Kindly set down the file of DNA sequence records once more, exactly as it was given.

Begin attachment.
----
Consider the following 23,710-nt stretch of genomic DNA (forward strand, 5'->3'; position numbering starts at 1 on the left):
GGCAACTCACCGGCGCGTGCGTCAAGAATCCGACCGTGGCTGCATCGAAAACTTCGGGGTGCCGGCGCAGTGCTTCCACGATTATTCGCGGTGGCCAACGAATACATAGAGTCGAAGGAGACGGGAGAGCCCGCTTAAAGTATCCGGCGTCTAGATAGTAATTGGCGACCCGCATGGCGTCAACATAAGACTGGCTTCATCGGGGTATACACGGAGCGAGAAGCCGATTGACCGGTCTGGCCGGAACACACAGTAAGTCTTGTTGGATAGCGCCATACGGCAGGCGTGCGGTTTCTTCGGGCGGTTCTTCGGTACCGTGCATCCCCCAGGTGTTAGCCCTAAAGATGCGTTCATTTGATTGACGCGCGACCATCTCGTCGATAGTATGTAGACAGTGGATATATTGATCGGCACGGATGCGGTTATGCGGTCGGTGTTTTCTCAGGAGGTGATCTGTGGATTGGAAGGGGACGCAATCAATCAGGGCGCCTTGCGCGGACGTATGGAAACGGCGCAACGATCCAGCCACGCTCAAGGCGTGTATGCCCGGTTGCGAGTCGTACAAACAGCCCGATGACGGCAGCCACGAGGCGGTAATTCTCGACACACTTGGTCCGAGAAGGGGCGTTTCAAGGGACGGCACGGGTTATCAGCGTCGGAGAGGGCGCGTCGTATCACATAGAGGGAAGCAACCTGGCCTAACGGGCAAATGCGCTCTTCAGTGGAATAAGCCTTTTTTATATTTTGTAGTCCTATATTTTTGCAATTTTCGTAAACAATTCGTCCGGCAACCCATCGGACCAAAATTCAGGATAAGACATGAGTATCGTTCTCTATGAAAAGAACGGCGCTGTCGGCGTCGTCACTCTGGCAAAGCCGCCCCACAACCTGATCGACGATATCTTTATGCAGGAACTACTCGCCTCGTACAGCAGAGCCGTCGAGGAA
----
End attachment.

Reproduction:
Consider the following 23,710-nt stretch of genomic DNA (forward strand, 5'->3'; position numbering starts at 1 on the left):
GGCAACTCACCGGCGCGTGCGTCAAGAATCCGACCGTGGCTGCATCGAAAACTTCGGGGTGCCGGCGCAGTGCTTCCACGATTATTCGCGGTGGCCAACGAATACATAGAGTCGAAGGAGACGGGAGAGCCCGCTTAAAGTATCCGGCGTCTAGATAGTAATTGGCGACCCGCATGGCGTCAACATAAGACTGGCTTCATCGGGGTATACACGGAGCGAGAAGCCGATTGACCGGTCTGGCCGGAACACACAGTAAGTCTTGTTGGATAGCGCCATACGGCAGGCGTGCGGTTTCTTCGGGCGGTTCTTCGGTACCGTGCATCCCCCAGGTGTTAGCCCTAAAGATGCGTTCATTTGATTGACGCGCGACCATCTCGTCGATAGTATGTAGACAGTGGATATATTGATCGGCACGGATGCGGTTATGCGGTCGGTGTTTTCTCAGGAGGTGATCTGTGGATTGGAAGGGGACGCAATCAATCAGGGCGCCTTGCGCGGACGTATGGAAACGGCGCAACGATCCAGCCACGCTCAAGGCGTGTATGCCCGGTTGCGAGTCGTACAAACAGCCCGATGACGGCAGCCACGAGGCGGTAATTCTCGACACACTTGGTCCGAGAAGGGGCGTTTCAAGGGACGGCACGGGTTATCAGCGTCGGAGAGGGCGCGTCGTATCACATAGAGGGAAGCAACCTGGCCTAACGGGCAAATGCGCTCTTCAGTGGAATAAGCCTTTTTTATATTTTGTAGTCCTATATTTTTGCAATTTTCGTAAACAATTCGTCCGGCAACCCATCGGACCAAAATTCAGGATAAGACATGAGTATCGTTCTCTATGAAAAGAACGGCGCTGTCGGCGTCGTCACTCTGGCAAAGCCGCCCCACAACCTGATCGACGATATCTTTATGCAGGAACTACTCGCCTCGTACAGCAGAGCCGTCGAGGAA